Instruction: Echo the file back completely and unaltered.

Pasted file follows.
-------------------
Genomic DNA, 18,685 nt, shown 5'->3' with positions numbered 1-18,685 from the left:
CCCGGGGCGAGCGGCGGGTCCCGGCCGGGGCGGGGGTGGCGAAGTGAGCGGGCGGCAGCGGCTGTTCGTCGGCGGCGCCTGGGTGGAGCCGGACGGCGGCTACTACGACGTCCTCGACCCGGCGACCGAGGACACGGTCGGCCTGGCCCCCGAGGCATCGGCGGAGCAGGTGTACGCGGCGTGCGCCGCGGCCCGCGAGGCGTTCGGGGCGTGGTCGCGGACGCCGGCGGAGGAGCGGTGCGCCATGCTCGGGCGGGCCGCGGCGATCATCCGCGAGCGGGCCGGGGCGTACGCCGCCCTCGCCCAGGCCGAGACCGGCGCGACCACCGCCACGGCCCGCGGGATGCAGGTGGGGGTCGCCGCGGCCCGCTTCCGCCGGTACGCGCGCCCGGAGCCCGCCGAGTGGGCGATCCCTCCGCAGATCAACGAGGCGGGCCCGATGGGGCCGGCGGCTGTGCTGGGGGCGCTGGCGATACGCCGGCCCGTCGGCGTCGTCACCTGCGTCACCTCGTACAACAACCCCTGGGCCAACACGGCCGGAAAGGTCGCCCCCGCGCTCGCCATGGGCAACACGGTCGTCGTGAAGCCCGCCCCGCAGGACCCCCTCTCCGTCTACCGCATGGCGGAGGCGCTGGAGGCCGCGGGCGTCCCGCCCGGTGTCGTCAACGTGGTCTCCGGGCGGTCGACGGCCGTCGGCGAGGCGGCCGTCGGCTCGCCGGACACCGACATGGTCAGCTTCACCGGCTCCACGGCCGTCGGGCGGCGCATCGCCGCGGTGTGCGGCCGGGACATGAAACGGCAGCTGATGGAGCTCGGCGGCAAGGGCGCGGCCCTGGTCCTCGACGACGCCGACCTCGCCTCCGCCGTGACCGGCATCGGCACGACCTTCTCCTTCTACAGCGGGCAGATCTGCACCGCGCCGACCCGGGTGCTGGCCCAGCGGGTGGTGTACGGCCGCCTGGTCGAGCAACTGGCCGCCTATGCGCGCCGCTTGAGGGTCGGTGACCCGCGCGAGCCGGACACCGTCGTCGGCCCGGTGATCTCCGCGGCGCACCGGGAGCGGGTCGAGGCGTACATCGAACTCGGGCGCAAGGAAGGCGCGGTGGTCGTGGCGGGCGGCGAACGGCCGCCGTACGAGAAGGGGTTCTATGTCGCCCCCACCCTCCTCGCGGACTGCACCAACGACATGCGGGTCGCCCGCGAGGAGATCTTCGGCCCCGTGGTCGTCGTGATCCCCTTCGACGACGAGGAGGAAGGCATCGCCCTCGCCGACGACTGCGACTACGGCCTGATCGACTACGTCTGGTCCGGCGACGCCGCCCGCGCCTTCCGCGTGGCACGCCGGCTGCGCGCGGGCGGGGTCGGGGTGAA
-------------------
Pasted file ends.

Genomic DNA, 18,685 nt, shown 5'->3' with positions numbered 1-18,685 from the left:
CCCGGGGCGAGCGGCGGGTCCCGGCCGGGGCGGGGGTGGCGAAGTGAGCGGGCGGCAGCGGCTGTTCGTCGGCGGCGCCTGGGTGGAGCCGGACGGCGGCTACTACGACGTCCTCGACCCGGCGACCGAGGACACGGTCGGCCTGGCCCCCGAGGCATCGGCGGAGCAGGTGTACGCGGCGTGCGCCGCGGCCCGCGAGGCGTTCGGGGCGTGGTCGCGGACGCCGGCGGAGGAGCGGTGCGCCATGCTCGGGCGGGCCGCGGCGATCATCCGCGAGCGGGCCGGGGCGTACGCCGCCCTCGCCCAGGCCGAGACCGGCGCGACCACCGCCACGGCCCGCGGGATGCAGGTGGGGGTCGCCGCGGCCCGCTTCCGCCGGTACGCGCGCCCGGAGCCCGCCGAGTGGGCGATCCCTCCGCAGATCAACGAGGCGGGCCCGATGGGGCCGGCGGCTGTGCTGGGGGCGCTGGCGATACGCCGGCCCGTCGGCGTCGTCACCTGCGTCACCTCGTACAACAACCCCTGGGCCAACACGGCCGGAAAGGTCGCCCCCGCGCTCGCCATGGGCAACACGGTCGTCGTGAAGCCCGCCCCGCAGGACCCCCTCTCCGTCTACCGCATGGCGGAGGCGCTGGAGGCCGCGGGCGTCCCGCCCGGTGTCGTCAACGTGGTCTCCGGGCGGTCGACGGCCGTCGGCGAGGCGGCCGTCGGCTCGCCGGACACCGACATGGTCAGCTTCACCGGCTCCACGGCCGTCGGGCGGCGCATCGCCGCGGTGTGCGGCCGGGACATGAAACGGCAGCTGATGGAGCTCGGCGGCAAGGGCGCGGCCCTGGTCCTCGACGACGCCGACCTCGCCTCCGCCGTGACCGGCATCGGCACGACCTTCTCCTTCTACAGCGGGCAGATCTGCACCGCGCCGACCCGGGTGCTGGCCCAGCGGGTGGTGTACGGCCGCCTGGTCGAGCAACTGGCCGCCTATGCGCGCCGCTTGAGGGTCGGTGACCCGCGCGAGCCGGACACCGTCGTCGGCCCGGTGATCTCCGCGGCGCACCGGGAGCGGGTCGAGGCGTACATCGAACTCGGGCGCAAGGAAGGCGCGGTGGTCGTGGCGGGCGGCGAACGGCCGCCGTACGAGAAGGGGTTCTATGTCGCCCCCACCCTCCTCGCGGACTGCACCAACGACATGCGGGTCGCCCGCGAGGAGATCTTCGGCCCCGTGGTCGTCGTGATCCCCTTCGACGACGAGGAGGAAGGCATCGCCCTCGCCGACGACTGCGACTACGGCCTGATCGACTACGTCTGGTCCGGCGACGCCGCCCGCGCCTTCCGCGTGGCACGCCGGCTGCGCGCGGGCGGGGTCGGGGTGAA